A federal senator has questioned the integrity of the Commonwealth Bank’s chair, CEO and board of directors, accusing them of “manifest failure” to comply with legal obligations.
Appearing before a hearing of the federal parliament’s Standing Committee on Economics on Friday (20 October), CBA chair Catherine Livingstone and outgoing chief executive Ian Narev faced a gruelling cross-examination over the ongoing allegations of non-compliance with money-laundering laws brought by government agency AUSTRAC.
Inquiry chair and Coalition MP David Coleman pressed Ms Livingstone on why the bank did not raise the matter publicly prior to AUSTRAC’s intervention despite its board of directors reportedly becoming aware of the issue back in 2015.
Mr Coleman, a former McKinsey consultant and Yellow Brick Road board director before entering parliament, said that he was concerned that the “reputational issue” facing the bank, rather than its approach to compliance with money-laundering and anti-terrorism regulations, are the top priority for the board.
“Surely, the board has failed to act within its legal duty to act in the best interests of the company,” Mr Coleman said, pointing in particular to the share price drop that occurred in the wake of the AUSTRAC announcement.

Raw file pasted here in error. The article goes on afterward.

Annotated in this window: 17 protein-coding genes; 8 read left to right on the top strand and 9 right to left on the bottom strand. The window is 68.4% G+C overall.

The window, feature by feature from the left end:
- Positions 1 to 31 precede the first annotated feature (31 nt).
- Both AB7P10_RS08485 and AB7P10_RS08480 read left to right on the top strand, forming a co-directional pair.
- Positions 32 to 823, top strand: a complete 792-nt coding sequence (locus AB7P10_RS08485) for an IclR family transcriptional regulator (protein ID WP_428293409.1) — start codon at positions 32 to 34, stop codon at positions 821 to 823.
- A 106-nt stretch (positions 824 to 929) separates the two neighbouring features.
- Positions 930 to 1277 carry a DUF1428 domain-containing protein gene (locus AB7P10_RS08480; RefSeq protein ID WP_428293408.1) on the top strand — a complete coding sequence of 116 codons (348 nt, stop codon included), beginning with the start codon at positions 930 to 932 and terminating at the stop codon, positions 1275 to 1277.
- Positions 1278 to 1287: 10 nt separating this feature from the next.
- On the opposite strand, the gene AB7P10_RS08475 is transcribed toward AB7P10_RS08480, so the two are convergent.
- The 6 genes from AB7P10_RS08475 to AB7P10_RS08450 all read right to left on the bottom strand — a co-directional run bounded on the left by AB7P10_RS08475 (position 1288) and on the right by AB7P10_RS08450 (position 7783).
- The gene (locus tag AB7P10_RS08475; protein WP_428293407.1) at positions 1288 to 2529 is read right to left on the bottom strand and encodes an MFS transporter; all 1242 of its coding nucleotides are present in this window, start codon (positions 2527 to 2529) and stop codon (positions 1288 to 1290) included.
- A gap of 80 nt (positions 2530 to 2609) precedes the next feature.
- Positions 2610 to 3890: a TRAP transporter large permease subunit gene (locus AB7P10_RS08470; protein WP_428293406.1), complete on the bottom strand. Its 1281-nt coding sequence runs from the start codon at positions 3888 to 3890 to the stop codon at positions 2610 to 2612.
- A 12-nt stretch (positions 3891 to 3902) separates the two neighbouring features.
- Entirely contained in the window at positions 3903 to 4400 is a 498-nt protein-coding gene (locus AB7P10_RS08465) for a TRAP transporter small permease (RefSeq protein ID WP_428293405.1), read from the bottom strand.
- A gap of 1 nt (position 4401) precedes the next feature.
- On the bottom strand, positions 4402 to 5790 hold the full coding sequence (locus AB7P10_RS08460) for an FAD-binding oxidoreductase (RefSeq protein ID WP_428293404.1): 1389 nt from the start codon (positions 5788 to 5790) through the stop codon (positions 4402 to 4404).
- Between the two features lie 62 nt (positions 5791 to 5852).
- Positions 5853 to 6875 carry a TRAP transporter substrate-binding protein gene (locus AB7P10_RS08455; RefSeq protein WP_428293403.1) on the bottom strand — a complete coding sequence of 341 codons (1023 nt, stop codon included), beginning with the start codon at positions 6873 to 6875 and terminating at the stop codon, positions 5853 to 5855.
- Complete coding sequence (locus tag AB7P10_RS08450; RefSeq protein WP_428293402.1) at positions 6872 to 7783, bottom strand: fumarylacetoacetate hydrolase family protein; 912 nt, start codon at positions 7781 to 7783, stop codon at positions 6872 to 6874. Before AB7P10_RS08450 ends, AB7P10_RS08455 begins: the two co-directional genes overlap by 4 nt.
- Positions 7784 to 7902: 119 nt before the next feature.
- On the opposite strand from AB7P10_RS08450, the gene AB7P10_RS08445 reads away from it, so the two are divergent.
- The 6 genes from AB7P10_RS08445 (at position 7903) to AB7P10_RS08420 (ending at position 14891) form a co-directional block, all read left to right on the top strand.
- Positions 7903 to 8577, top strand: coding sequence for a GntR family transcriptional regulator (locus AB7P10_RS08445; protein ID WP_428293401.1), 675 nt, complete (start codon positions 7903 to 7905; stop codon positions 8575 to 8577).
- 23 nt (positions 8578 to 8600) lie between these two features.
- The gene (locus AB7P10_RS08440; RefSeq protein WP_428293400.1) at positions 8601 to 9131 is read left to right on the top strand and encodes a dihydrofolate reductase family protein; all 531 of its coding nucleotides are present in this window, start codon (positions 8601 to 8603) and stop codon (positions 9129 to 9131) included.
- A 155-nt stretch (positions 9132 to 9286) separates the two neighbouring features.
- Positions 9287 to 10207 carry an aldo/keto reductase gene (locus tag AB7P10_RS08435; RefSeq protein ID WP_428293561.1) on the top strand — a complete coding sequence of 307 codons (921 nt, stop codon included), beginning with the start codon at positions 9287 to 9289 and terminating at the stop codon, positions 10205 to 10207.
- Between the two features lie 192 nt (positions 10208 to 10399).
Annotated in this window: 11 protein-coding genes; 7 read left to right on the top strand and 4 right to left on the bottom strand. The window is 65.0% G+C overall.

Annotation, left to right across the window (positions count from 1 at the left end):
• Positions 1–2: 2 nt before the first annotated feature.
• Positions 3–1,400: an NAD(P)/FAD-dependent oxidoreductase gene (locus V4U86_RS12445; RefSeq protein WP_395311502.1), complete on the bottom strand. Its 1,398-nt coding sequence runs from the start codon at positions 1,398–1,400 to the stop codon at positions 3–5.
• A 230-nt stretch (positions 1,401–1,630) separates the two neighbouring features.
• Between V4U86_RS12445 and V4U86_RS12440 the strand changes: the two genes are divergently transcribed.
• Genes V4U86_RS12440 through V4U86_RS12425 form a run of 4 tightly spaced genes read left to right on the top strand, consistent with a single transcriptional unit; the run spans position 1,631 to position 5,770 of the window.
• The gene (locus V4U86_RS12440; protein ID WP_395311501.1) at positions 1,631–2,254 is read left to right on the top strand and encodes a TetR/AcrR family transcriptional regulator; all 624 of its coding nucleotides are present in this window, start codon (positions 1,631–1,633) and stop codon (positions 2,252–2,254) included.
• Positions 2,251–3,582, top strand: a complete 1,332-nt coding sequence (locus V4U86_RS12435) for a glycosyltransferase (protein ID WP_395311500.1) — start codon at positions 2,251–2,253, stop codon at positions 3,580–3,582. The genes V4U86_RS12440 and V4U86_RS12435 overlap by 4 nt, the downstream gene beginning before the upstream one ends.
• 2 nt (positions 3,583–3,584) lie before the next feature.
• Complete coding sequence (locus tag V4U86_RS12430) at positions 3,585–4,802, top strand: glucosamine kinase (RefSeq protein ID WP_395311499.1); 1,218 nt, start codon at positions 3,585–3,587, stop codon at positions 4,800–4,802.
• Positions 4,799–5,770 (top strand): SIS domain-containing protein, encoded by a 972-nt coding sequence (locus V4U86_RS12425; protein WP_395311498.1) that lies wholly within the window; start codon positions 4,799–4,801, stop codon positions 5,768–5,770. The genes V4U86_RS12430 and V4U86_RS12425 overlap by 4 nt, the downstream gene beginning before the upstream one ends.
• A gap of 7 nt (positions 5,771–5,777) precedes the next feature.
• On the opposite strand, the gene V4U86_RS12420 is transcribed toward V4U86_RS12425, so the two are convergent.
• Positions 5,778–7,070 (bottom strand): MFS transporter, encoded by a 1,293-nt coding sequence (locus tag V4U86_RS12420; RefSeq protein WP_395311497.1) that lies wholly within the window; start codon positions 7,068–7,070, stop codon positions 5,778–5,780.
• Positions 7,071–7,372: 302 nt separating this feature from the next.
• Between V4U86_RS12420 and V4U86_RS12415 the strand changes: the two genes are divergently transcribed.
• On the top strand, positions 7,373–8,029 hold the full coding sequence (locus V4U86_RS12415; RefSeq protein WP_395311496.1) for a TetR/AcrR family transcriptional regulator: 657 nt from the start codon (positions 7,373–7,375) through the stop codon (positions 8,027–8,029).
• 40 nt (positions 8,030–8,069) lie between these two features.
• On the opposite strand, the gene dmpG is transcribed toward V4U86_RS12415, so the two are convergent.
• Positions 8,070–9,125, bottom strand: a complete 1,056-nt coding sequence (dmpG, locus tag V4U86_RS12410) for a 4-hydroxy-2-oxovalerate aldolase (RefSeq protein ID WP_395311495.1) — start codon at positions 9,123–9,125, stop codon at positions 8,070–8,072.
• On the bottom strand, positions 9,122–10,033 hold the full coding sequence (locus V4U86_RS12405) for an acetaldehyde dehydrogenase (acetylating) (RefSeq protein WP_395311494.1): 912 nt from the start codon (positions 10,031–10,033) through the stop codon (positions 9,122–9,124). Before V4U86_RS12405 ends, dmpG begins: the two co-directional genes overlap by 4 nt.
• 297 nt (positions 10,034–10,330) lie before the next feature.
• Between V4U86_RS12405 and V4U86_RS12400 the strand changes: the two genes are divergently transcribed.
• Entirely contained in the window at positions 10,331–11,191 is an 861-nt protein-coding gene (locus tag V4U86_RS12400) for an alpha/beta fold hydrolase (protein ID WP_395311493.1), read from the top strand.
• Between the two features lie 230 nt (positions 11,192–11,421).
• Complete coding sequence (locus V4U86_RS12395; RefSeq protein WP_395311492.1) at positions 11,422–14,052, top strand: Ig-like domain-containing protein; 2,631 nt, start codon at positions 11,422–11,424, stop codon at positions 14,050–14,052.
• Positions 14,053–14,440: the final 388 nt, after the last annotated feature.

“This was the largest example of shareholder destruction value in Australian history,” Mr Coleman accused.
In addition, he criticised Ms Livingstone, who was named as chair of the bank in January 2017, for omitting any reference to the AUSTRAC matter in the company’s half-yearly report to shareholders. The business leader and board director replied that the report was compliant with all relevant disclosure requirements.
Mr Narev’s performance also came under fire from the inquiry chair, with Mr Coleman questioning the lack of executive terminations relating to the AUSTRAC matter.
“Surely, you have turned your mind to who, at the group executive level, needs to be held to account… haven’t you been derelict in your duty as CEO if no group executive has been made accountable?” Mr Coleman said.
While Mr Narev said that he and Ms Livingstone needed to be “circumspect” about speaking too freely given the ongoing civil proceedings with AUSTRAC, the outgoing CEO admitted that he had considered the issue of executive accountability.
Ms Livingstone announced that there may yet be consequences for relevant staff members as the investigations continue.
“I can assure the committee that, as we do the work to understand the underlying causes and issues, there will be further accountability consequences as necessary,” the CBA chair said.
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